Two weeks into her first-ever research cruise, doctoral student Solveig Schilling still could not stop smiling. The trip, which was delayed by a year due to the COVID-19 pandemic, would provide her with data that will form the basis of her research over the next five years. It was also the fulfillment of a lifelong dream.

“Being on a ship and getting to do science: This is what I’ve wanted to do since I was a kid,” said Schilling, calling from on board the Tommy Munro research vessel in April. 

Schilling is studying micropaleontology at the University of Texas at Austin’s Institute for Geophysics. She peers into the past through the lens of a microscope, reading tiny fossils to reconstruct the stories of ancient environments. And her current mission is to piece together the history of a lost river valley that’s buried beneath the seafloor in the Gulf of Mexico.

What she and her shipmates learn could improve predictions for how climate change will alter the Texas coast. But the research has an additional, more practical purpose. The buried valley likely contains troves of a coveted resource that could help Texas prepare for the climate-driven storms and surges to come — sand. The cruise is sponsored by the Texas General Land Office, an agency that manages state lands and wants to find new stores of sand to reinforce beaches and dunes along the coast.

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“You can think of what we’re doing as a reconnaissance,” said John Goff, a senior research scientist at the university and Schilling’s advisor, the day before they set out. “We know these valleys are a ripe area for potential buried sand deposits.”

Researchers prepare to lower coring device into the water
University of Texas Institute for Geophysics

The area they are exploring is called the Trinity River Paleovalley. Today, Texas’ Trinity River empties into Galveston Bay, just east of Houston. But roughly 20,000 years ago, much of the world’s water was locked up in ice, sea levels were hundreds of feet lower, and coastlines extended miles beyond their current perimeters. During that time, Goff said, the Trinity meandered back and forth across a wide valley all the way out to the edge of the continental shelf.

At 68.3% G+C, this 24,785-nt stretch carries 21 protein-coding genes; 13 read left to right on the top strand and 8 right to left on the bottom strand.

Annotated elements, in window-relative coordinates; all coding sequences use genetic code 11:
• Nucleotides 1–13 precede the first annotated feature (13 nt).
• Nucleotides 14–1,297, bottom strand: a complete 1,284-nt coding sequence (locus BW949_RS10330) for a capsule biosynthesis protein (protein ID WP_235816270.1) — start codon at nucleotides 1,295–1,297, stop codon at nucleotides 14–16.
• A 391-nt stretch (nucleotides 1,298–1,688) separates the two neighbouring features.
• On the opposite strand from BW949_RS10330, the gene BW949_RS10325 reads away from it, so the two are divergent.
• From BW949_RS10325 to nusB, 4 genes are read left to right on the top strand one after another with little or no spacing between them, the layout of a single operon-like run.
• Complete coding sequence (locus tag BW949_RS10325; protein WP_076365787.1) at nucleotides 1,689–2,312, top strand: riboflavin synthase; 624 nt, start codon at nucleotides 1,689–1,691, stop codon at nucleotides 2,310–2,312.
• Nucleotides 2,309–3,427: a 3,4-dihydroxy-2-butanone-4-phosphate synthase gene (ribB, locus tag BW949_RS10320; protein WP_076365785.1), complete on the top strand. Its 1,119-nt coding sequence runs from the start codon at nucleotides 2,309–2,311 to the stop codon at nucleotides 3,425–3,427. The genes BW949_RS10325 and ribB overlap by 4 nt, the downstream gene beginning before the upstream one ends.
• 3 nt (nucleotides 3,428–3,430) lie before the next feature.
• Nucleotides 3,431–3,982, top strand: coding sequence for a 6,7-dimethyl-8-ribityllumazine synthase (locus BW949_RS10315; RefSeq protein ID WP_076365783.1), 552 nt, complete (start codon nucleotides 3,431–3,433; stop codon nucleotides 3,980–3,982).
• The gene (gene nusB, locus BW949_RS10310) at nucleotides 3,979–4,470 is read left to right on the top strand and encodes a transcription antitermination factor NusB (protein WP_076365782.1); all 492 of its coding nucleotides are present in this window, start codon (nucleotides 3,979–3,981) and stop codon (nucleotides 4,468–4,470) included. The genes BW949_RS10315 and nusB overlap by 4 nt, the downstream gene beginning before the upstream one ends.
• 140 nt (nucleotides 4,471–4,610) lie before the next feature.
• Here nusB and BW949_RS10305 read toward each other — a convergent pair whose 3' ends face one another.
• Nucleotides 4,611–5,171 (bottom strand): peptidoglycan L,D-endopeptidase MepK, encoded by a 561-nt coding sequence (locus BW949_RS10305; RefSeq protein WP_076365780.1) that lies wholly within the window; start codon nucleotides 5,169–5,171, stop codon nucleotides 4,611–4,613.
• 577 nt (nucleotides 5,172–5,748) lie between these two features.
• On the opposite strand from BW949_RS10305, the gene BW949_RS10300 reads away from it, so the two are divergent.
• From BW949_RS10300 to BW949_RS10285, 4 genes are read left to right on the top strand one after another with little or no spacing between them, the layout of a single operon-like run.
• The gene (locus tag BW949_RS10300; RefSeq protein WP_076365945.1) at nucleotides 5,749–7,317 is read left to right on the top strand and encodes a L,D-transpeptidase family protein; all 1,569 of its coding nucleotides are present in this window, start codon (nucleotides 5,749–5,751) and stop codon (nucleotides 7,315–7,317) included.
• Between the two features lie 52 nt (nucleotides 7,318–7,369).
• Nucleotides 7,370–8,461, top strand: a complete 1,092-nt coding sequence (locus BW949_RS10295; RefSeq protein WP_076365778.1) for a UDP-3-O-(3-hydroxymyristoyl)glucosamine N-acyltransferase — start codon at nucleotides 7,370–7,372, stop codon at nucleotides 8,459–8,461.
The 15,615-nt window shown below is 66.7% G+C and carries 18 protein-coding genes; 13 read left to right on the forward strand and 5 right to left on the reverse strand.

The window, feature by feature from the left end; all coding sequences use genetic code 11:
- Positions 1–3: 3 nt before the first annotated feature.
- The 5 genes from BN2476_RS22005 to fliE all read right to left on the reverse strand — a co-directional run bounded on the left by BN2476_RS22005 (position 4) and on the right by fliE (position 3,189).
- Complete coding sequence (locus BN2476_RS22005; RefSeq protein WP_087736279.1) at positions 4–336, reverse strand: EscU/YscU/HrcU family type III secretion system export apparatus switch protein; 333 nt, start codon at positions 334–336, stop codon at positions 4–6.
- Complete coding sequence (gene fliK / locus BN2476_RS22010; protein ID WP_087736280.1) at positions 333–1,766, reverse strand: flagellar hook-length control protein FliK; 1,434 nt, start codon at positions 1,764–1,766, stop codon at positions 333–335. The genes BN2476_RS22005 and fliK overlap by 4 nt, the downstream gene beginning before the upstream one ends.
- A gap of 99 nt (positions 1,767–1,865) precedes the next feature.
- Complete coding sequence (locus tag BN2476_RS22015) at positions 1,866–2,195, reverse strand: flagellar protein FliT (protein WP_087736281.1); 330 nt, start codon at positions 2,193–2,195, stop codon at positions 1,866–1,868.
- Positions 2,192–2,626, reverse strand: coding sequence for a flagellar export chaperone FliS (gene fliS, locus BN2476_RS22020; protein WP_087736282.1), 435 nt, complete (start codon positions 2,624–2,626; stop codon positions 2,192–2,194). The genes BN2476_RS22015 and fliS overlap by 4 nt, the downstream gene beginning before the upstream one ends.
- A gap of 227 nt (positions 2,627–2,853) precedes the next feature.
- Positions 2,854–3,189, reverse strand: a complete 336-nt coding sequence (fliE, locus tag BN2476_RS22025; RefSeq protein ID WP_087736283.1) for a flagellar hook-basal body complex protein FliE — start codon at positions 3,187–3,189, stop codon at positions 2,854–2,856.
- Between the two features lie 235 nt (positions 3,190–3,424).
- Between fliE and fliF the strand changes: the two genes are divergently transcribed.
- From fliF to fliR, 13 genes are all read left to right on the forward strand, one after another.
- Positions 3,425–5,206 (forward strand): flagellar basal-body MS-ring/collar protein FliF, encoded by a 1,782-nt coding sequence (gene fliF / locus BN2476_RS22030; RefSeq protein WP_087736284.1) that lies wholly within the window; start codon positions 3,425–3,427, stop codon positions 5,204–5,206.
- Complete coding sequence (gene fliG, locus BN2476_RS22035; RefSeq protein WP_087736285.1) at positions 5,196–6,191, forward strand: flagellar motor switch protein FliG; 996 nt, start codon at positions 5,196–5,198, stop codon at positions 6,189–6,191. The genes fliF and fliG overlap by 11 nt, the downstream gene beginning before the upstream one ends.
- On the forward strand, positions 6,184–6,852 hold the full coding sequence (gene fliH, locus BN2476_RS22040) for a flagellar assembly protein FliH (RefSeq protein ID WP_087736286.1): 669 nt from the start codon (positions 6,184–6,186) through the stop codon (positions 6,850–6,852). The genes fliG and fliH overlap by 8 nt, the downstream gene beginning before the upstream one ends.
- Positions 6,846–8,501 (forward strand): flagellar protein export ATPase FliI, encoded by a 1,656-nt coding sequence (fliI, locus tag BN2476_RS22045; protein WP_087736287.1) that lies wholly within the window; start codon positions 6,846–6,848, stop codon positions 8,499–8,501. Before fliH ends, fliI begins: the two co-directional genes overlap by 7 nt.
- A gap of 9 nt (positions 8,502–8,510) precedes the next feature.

Finding the bends in the former river will lead the scientists to the most likely sand deposits, since sand would have built up along the inner banks of such curves. “This sandbar deposit keeps growing and growing, and just keeps doing that for thousands of years,” said Goff. “So there’s a big pile of sand that’s left there by this process.” 

Between 7,000 and 9,000 years ago, as glaciers melted, sea levels rose rapidly, burying miles of the Trinity River Valley — along with its mounds of sand — beneath the seafloor.

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Contrary to what this journalist previously thought, the seafloor is not made of sand. Goff said that once you get into deeper water, it’s mostly mud. Wave energy along the seafloor decreases the further you get from shore, and beyond a certain point, the waves aren’t strong enough to carry sand particles, which are heavier than mud particles.

On the ship, Schilling typically wakes up around 5:30 a.m. and downs a bunch of coffee before heading into the lab. The eight scientists aboard alternate 12-hour shifts, so there’s always someone awake to monitor the equipment.

The researchers set out with a rough idea of the Trinity River’s path based on earlier mapping efforts. Now, using acoustic imaging technology that continuously X-rays the layers of sediment beneath the seafloor, they are collecting much more granular data than others have been able to in the past, enabling them to create more detailed maps of the Trinity. 

After checking the data, if it’s a “coring day,” Schilling heads out to the deck and works with her fellow researchers and the ship’s crew to assemble 30-foot long cores — heavy metal straws that they lower into the seafloor using a crane to take a sample of the layers of sediment below. Later, she slices open the core to visually survey and describe what’s inside.

Student researcher photographs the core on the ship's lab
University of Texas Institute for Geophysics

“It’s really hard right now to tell exactly what we’re seeing,” she said from the ship. They’ll learn more later once they’re back in the university lab and can analyze the grain size and the age of the material. 

Ultimately, the researchers will be able to compare and verify what they see in the acoustic imaging data with what they find in the cores to understand how the ancient coast evolved in response to sea-level rise. That knowledge could help scientists and planners predict how rising seas will impact coastal landscapes and ecosystems in the coming years.

“The past is the key to the future,” said Goff. “It’s a trite thing but it’s actually quite true.”

Grain size is also a crucial metric for whether the Texas General Land Office will be able to use the sand for beach and dune nourishment projects. Goff said it’s important to choose sand that’s close in size and color to what’s already on the beach because it’s more likely to stay there longer.